Since the death of Franco at the end of the 1970s – the Basque Country in the North of Spain has dramatically revived its economy – to now lead several international rankings. In spite of clunky language, I enjoyed this article – arguing that a key element of any socio-economic recovery is a ‘transformative narrative’ – the story citizens tell themselves about what is possible. The values and philosophy of the Mondragon co-operative movement is considered pivotal in the Basque experience. In 2014, a ‘transformative narrative’ nearly released the potential of our country; we need to be patient a bit longer.
NOTICES: We can’t flag all notices here, but more jobs, events and tenders available on our website. See http://www.senscot.net/jobsevents.php this week:
JOBS: Rocket Science UK Ltd, Development Trust Association Scotland, Senscot, The Larder Cook School, Wasps Studios, Reachout with Arts In Mind, Community Ownership Support Service, RAMH,
EVENTS: Edinburgh Social Enterprise Network Meeting, 13 Jun; Fathers Day Parent & Child Cookery Class, 18 Jun; EXPLORE Quality Co-working 2017 2-day Workshop, 22 Jun; Social in the Gardens, 2 Aug
TENDERS: Graduate Level Apprenticeships – SDS; Local Creative Networks Research Project – Creative Scotland; Mental Health Outreach Service – Aberdeen City Council IT Disposal Resale & Recycling – Argyll and Bute Council and more. Join the Ready for Business Linked-In group and follow on Twitter.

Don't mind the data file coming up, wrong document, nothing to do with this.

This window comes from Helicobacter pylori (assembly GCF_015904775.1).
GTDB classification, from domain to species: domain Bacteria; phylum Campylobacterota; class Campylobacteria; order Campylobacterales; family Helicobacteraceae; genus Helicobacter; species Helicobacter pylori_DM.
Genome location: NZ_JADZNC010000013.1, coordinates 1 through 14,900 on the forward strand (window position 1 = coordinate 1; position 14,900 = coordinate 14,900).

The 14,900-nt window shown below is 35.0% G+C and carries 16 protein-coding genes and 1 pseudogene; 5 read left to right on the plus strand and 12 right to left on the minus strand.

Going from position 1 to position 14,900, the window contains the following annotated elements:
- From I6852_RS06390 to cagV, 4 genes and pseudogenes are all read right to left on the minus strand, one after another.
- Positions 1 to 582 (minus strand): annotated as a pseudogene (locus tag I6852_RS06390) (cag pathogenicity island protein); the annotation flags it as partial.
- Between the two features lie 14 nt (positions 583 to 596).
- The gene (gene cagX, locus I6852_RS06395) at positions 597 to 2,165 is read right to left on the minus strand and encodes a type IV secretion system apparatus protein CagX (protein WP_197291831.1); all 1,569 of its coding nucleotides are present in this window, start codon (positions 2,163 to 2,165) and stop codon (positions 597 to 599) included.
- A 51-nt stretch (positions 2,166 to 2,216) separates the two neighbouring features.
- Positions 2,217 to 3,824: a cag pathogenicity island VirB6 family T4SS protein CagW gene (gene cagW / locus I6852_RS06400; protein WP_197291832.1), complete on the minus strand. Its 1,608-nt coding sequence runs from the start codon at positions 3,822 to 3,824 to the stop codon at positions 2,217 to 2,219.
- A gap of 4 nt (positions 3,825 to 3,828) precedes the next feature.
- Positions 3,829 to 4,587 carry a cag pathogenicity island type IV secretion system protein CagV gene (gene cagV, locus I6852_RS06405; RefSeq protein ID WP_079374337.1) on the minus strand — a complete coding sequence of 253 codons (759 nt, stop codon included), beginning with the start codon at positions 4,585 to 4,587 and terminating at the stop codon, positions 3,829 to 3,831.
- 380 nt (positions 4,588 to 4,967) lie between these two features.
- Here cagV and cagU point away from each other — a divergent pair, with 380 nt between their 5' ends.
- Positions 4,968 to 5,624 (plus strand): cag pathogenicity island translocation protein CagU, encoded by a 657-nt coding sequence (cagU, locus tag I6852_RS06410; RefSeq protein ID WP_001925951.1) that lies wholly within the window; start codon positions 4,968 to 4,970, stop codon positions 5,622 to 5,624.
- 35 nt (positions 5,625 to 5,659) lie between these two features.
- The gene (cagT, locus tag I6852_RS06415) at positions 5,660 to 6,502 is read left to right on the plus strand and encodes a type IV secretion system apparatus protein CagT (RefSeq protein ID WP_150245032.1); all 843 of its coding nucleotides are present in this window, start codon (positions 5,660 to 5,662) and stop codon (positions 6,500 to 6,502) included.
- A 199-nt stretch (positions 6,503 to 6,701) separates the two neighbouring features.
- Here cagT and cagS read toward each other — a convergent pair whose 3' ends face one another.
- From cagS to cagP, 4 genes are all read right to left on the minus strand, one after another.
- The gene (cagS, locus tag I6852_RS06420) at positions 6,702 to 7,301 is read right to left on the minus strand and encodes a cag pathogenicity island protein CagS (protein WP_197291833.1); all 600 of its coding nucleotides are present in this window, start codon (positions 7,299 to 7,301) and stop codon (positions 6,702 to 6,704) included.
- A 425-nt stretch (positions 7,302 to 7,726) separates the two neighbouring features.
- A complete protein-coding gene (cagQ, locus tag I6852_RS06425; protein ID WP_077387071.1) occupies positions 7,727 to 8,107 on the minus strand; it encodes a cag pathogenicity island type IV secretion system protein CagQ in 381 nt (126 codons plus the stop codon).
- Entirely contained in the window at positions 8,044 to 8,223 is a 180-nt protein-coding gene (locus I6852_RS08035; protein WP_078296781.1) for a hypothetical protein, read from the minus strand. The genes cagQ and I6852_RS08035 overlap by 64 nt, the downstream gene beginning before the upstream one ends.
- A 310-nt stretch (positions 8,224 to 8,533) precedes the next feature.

The SENs Weekly Update: With the support of Scottish Govt, Social Firms Scotland and Senscot have re-engaged with the EU SEN and, this week, have been attending a Peer Review session in Prague on ‘How to involve municipalities in the social economy – what are the most effective models?’ The Peer Review focussed on three case studies: The Local Service Economy (Flanders); Social Co-operative Dolmen (Milan); and Municipal Social Enterprises (Slovakia) – with the aim of sharing good practice and exploring opportunities for transferring learning across the member states. The three cases studies in question present very different approaches in which co-operation between the SEs and public administrations can benefit citizens through creating employment and building social capital. The last iteration of EU SEN (2012-14) produced the following recommendations.
The Partnership and Procurement Hub is now looking to recruit to further members to its staff team. The P&P Hub is a partnership involving Senscot; Social Firms Scotland, the Scottish Community Alliance; and Co-operative Development Scotland. Its role is to support social enterprises and third sector organisations looking to form partnerships and consortia – either for working together or with a view to bidding for public sector contracts. The posts being advertised include an additional Hub Co-ordinator (see – application pack) as well as a Hub Support Officer (see – application pack). Closing date for applications is Friday 23rd June 2017 – with interviews during week beginning 3rd July. For further info, contact firstname.lastname@example.org